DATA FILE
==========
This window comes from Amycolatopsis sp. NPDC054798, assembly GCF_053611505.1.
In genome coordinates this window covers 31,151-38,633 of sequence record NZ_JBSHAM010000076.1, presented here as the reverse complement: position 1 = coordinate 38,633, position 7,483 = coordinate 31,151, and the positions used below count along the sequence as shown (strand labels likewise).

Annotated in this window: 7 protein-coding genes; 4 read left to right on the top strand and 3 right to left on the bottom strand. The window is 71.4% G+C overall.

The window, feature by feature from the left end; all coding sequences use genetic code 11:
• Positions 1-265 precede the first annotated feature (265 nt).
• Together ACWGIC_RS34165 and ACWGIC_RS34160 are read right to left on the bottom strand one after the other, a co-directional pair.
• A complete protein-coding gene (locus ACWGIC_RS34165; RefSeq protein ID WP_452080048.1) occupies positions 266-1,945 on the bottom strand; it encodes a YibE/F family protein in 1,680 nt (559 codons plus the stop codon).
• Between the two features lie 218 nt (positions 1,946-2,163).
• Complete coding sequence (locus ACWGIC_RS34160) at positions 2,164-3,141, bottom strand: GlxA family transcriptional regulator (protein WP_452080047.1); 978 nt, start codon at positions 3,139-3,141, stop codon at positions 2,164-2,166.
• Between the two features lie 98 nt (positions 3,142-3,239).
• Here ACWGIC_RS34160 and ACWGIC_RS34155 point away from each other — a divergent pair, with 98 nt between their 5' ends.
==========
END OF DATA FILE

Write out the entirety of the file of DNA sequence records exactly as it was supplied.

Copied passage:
This window comes from Amycolatopsis sp. NPDC054798, assembly GCF_053611505.1.
In genome coordinates this window covers 31,151-38,633 of sequence record NZ_JBSHAM010000076.1, presented here as the reverse complement: position 1 = coordinate 38,633, position 7,483 = coordinate 31,151, and the positions used below count along the sequence as shown (strand labels likewise).

Annotated in this window: 7 protein-coding genes; 4 read left to right on the top strand and 3 right to left on the bottom strand. The window is 71.4% G+C overall.

The window, feature by feature from the left end; all coding sequences use genetic code 11:
• Positions 1-265 precede the first annotated feature (265 nt).
• Together ACWGIC_RS34165 and ACWGIC_RS34160 are read right to left on the bottom strand one after the other, a co-directional pair.
• A complete protein-coding gene (locus ACWGIC_RS34165; RefSeq protein ID WP_452080048.1) occupies positions 266-1,945 on the bottom strand; it encodes a YibE/F family protein in 1,680 nt (559 codons plus the stop codon).
• Between the two features lie 218 nt (positions 1,946-2,163).
• Complete coding sequence (locus ACWGIC_RS34160) at positions 2,164-3,141, bottom strand: GlxA family transcriptional regulator (protein WP_452080047.1); 978 nt, start codon at positions 3,139-3,141, stop codon at positions 2,164-2,166.
• Between the two features lie 98 nt (positions 3,142-3,239).
• Here ACWGIC_RS34160 and ACWGIC_RS34155 point away from each other — a divergent pair, with 98 nt between their 5' ends.